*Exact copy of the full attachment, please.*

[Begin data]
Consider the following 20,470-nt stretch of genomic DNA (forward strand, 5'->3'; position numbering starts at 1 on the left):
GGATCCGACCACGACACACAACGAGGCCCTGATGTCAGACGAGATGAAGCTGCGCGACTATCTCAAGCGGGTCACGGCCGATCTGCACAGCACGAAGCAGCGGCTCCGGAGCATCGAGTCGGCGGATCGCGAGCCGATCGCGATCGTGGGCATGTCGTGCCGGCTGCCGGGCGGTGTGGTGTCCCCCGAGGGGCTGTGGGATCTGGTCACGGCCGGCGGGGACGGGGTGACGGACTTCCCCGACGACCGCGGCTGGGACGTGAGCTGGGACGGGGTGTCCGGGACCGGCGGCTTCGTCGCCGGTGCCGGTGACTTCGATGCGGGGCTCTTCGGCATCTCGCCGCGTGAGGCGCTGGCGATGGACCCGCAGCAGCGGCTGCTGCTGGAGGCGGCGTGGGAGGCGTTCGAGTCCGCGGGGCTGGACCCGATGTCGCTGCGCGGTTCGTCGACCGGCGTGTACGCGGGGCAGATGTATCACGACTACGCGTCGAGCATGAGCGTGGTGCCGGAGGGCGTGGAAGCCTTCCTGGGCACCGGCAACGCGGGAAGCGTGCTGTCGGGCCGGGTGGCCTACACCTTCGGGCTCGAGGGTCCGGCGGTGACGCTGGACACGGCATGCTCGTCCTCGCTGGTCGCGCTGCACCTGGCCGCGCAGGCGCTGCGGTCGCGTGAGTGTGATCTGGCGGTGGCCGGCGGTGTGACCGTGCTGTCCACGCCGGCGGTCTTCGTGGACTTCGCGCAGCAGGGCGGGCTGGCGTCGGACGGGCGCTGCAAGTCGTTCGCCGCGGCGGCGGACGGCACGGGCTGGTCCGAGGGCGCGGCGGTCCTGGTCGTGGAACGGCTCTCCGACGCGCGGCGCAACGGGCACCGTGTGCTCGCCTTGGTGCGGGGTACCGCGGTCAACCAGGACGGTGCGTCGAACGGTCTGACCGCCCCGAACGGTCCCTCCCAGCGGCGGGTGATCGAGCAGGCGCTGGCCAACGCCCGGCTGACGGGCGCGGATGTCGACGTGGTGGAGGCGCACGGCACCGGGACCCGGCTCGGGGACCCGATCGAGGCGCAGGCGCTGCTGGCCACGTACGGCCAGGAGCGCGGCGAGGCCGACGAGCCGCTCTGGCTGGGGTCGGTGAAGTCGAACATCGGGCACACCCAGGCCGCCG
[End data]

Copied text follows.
Consider the following 20,470-nt stretch of genomic DNA (forward strand, 5'->3'; position numbering starts at 1 on the left):
GGATCCGACCACGACACACAACGAGGCCCTGATGTCAGACGAGATGAAGCTGCGCGACTATCTCAAGCGGGTCACGGCCGATCTGCACAGCACGAAGCAGCGGCTCCGGAGCATCGAGTCGGCGGATCGCGAGCCGATCGCGATCGTGGGCATGTCGTGCCGGCTGCCGGGCGGTGTGGTGTCCCCCGAGGGGCTGTGGGATCTGGTCACGGCCGGCGGGGACGGGGTGACGGACTTCCCCGACGACCGCGGCTGGGACGTGAGCTGGGACGGGGTGTCCGGGACCGGCGGCTTCGTCGCCGGTGCCGGTGACTTCGATGCGGGGCTCTTCGGCATCTCGCCGCGTGAGGCGCTGGCGATGGACCCGCAGCAGCGGCTGCTGCTGGAGGCGGCGTGGGAGGCGTTCGAGTCCGCGGGGCTGGACCCGATGTCGCTGCGCGGTTCGTCGACCGGCGTGTACGCGGGGCAGATGTATCACGACTACGCGTCGAGCATGAGCGTGGTGCCGGAGGGCGTGGAAGCCTTCCTGGGCACCGGCAACGCGGGAAGCGTGCTGTCGGGCCGGGTGGCCTACACCTTCGGGCTCGAGGGTCCGGCGGTGACGCTGGACACGGCATGCTCGTCCTCGCTGGTCGCGCTGCACCTGGCCGCGCAGGCGCTGCGGTCGCGTGAGTGTGATCTGGCGGTGGCCGGCGGTGTGACCGTGCTGTCCACGCCGGCGGTCTTCGTGGACTTCGCGCAGCAGGGCGGGCTGGCGTCGGACGGGCGCTGCAAGTCGTTCGCCGCGGCGGCGGACGGCACGGGCTGGTCCGAGGGCGCGGCGGTCCTGGTCGTGGAACGGCTCTCCGACGCGCGGCGCAACGGGCACCGTGTGCTCGCCTTGGTGCGGGGTACCGCGGTCAACCAGGACGGTGCGTCGAACGGTCTGACCGCCCCGAACGGTCCCTCCCAGCGGCGGGTGATCGAGCAGGCGCTGGCCAACGCCCGGCTGACGGGCGCGGATGTCGACGTGGTGGAGGCGCACGGCACCGGGACCCGGCTCGGGGACCCGATCGAGGCGCAGGCGCTGCTGGCCACGTACGGCCAGGAGCGCGGCGAGGCCGACGAGCCGCTCTGGCTGGGGTCGGTGAAGTCGAACATCGGGCACACCCAGGCCGCCG